As a follow-up to the last post in the Endurance series, I’ve been feeling like I need to take the time to go down a little bit of a “rabbit trail” to focus just a little bit more on the topic of sin. More specifically, what do we do when we’re faced with the reality of how ugly our sin is? How do we deal with those lingering feelings of failure and disappointment in ourselves?
This is something I have struggled with a lot over the course of my life. Being a perfectionist, it’s natural for me to “beat myself up” when I realize I have sinned – especially when my sin has directly impacted others I care about. My tendency is often to “wallow” in my failure. I know in my head that God has forgiven me, but I struggle to “let it go” because I feel so disappointed in myself.
The Enemy’s Tactic
John 10:10 reminds us that the enemy of our souls is out to steal, kill and destroy. I believe he often uses our desire to be holy and to live righteously to distract us. We can spend too much time on self-examination in our efforts to grow in Christ. It’s not that we want to be self-centered or that we’re oblivious to those around us. It’s just that Satan can use our desire to be pleasing to the Lord as bait for distraction and condemnation and wasted time spent wallowing. He causes us to get our eyes off of Jesus and what He has done for us and gets us so focused on ourselves and how far we fall from holiness (Isaiah 64:6) that we cease to live in the freedom and joy that Christ has bought for us. We do not live the abundant life He paid for.
It’s so subtle, we don’t even know it’s happening.
A few years ago, I was struggling quite severely with anxiety. I’d had several legitimate physical panic attacks that seemed to come on out of the blue. I wasn’t worried about anything at all, so it didn’t seem to be a mental or emotional thing. It was a physical thing. My heart would race, I would feel like I was going to pass out, I’d get all sweaty, etc. It’s an awful, awful feeling, which would then lead to mental and emotional anxiety because it was panic-inducing.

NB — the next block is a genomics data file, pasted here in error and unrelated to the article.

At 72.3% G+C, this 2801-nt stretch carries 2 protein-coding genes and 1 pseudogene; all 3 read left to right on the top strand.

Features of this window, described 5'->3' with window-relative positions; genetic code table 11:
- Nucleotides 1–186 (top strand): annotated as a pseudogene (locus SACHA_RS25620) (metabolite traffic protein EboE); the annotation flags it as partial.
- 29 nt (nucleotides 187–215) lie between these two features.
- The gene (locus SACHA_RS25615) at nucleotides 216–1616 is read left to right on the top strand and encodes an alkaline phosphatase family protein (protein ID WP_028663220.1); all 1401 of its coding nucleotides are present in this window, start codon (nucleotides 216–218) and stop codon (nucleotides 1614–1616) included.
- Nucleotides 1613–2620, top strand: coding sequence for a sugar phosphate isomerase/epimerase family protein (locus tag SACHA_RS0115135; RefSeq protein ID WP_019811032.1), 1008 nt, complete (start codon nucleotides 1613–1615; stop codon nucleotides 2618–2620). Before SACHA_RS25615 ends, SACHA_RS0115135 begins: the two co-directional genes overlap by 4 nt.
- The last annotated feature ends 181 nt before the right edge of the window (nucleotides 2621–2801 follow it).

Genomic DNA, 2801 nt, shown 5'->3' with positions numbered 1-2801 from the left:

I was so determined to deal with this anxiety God’s way, according to God’s Word. I was determined to get a handle on it. I knew God could heal me and I knew His Word had everything I needed to walk in victory. I was spending lots of time in the Word. I was meditating on verses about peace and about worry, etc. I was working hard at “casting all my cares upon Him” (1 Peter 5:7). But I couldn’t seem to overcome the anxiety.
The Armor of God
Finally, one morning at church, a dear friend was talking with me and I shared with her what I was dealing with. She said, “Are you wearing your armor?” Then she pulled out her Bible and opened it to Ephesians 6:10-20. She walked me through the armor of God, piece by piece. And we prayed through it.
In that moment, I realized that part of my problem was that I was on the defensive, trying to be on the offensive, but I was fighting the whole battle completely unguarded, unprotected. I was using my Sword (God’s Word), but I was totally vulnerable. I had let my armor pieces slip. The straps were loose and my helmet was sliding off.
Part of wearing God’s armor is the helmet of salvation, which I often think of as guarding my mind by keeping the Gospel at the forefront. The belt of truth holds everything else together. So being intentional about feeding yourself on God’s Truth is so important.
Fighting the Battle On My Own
The trouble for me was that, while I was feeding myself on God’s Word, while I was meditating on absolute Truth as it pertains to peace and worry, I was neglecting some other very important Truths. I was forgetting who God is. I was fighting the battle so very hard, and I was failing because I was fighting it on my own strength and I was forgetting who was fighting for me, who had already won the battle, whose banner I was fighting under. I was growing weary because it felt like I was on the losing side.